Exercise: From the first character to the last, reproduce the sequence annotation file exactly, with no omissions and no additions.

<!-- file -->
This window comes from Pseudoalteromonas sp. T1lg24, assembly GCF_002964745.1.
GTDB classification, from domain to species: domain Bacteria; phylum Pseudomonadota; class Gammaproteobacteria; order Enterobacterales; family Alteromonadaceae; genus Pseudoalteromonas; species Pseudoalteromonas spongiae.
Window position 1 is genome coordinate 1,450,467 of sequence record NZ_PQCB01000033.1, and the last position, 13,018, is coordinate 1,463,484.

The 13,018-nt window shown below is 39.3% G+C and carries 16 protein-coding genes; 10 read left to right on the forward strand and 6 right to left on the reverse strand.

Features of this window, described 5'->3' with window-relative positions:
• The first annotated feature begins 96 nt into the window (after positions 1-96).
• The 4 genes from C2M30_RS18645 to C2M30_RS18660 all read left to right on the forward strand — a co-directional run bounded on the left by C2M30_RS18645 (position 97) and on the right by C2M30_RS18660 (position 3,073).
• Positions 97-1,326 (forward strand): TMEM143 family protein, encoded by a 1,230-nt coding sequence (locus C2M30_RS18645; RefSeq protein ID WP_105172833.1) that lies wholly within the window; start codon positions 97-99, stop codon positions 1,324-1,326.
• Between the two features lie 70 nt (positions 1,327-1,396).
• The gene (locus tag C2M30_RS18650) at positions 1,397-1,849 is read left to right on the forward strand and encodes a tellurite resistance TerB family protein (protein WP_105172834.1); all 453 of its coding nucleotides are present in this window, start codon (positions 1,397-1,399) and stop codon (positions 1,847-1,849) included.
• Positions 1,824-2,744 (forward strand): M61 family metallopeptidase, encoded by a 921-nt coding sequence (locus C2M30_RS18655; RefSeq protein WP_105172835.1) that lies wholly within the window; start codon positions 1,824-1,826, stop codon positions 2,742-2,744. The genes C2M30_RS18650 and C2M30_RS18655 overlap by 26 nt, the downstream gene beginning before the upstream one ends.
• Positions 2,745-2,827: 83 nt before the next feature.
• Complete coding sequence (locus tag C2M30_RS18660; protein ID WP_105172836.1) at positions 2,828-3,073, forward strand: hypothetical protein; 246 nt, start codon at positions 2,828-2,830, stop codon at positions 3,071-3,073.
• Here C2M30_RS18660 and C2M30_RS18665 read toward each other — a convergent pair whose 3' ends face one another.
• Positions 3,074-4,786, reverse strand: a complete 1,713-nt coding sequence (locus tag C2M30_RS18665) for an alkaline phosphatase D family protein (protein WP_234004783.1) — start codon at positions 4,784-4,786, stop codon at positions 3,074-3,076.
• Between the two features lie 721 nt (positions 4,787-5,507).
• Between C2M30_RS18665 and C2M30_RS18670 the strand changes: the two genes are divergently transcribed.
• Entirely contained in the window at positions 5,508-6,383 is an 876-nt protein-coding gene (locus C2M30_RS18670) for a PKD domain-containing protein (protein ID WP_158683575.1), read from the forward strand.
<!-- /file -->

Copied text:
This window comes from Pseudoalteromonas sp. T1lg24, assembly GCF_002964745.1.
GTDB classification, from domain to species: domain Bacteria; phylum Pseudomonadota; class Gammaproteobacteria; order Enterobacterales; family Alteromonadaceae; genus Pseudoalteromonas; species Pseudoalteromonas spongiae.
Window position 1 is genome coordinate 1,450,467 of sequence record NZ_PQCB01000033.1, and the last position, 13,018, is coordinate 1,463,484.

The 13,018-nt window shown below is 39.3% G+C and carries 16 protein-coding genes; 10 read left to right on the forward strand and 6 right to left on the reverse strand.

Features of this window, described 5'->3' with window-relative positions:
• The first annotated feature begins 96 nt into the window (after positions 1-96).
• The 4 genes from C2M30_RS18645 to C2M30_RS18660 all read left to right on the forward strand — a co-directional run bounded on the left by C2M30_RS18645 (position 97) and on the right by C2M30_RS18660 (position 3,073).
• Positions 97-1,326 (forward strand): TMEM143 family protein, encoded by a 1,230-nt coding sequence (locus C2M30_RS18645; RefSeq protein ID WP_105172833.1) that lies wholly within the window; start codon positions 97-99, stop codon positions 1,324-1,326.
• Between the two features lie 70 nt (positions 1,327-1,396).
• The gene (locus tag C2M30_RS18650) at positions 1,397-1,849 is read left to right on the forward strand and encodes a tellurite resistance TerB family protein (protein WP_105172834.1); all 453 of its coding nucleotides are present in this window, start codon (positions 1,397-1,399) and stop codon (positions 1,847-1,849) included.
• Positions 1,824-2,744 (forward strand): M61 family metallopeptidase, encoded by a 921-nt coding sequence (locus C2M30_RS18655; RefSeq protein WP_105172835.1) that lies wholly within the window; start codon positions 1,824-1,826, stop codon positions 2,742-2,744. The genes C2M30_RS18650 and C2M30_RS18655 overlap by 26 nt, the downstream gene beginning before the upstream one ends.
• Positions 2,745-2,827: 83 nt before the next feature.
• Complete coding sequence (locus tag C2M30_RS18660; protein ID WP_105172836.1) at positions 2,828-3,073, forward strand: hypothetical protein; 246 nt, start codon at positions 2,828-2,830, stop codon at positions 3,071-3,073.
• Here C2M30_RS18660 and C2M30_RS18665 read toward each other — a convergent pair whose 3' ends face one another.
• Positions 3,074-4,786, reverse strand: a complete 1,713-nt coding sequence (locus tag C2M30_RS18665) for an alkaline phosphatase D family protein (protein WP_234004783.1) — start codon at positions 4,784-4,786, stop codon at positions 3,074-3,076.
• Between the two features lie 721 nt (positions 4,787-5,507).
• Between C2M30_RS18665 and C2M30_RS18670 the strand changes: the two genes are divergently transcribed.
• Entirely contained in the window at positions 5,508-6,383 is an 876-nt protein-coding gene (locus C2M30_RS18670) for a PKD domain-containing protein (protein ID WP_158683575.1), read from the forward strand.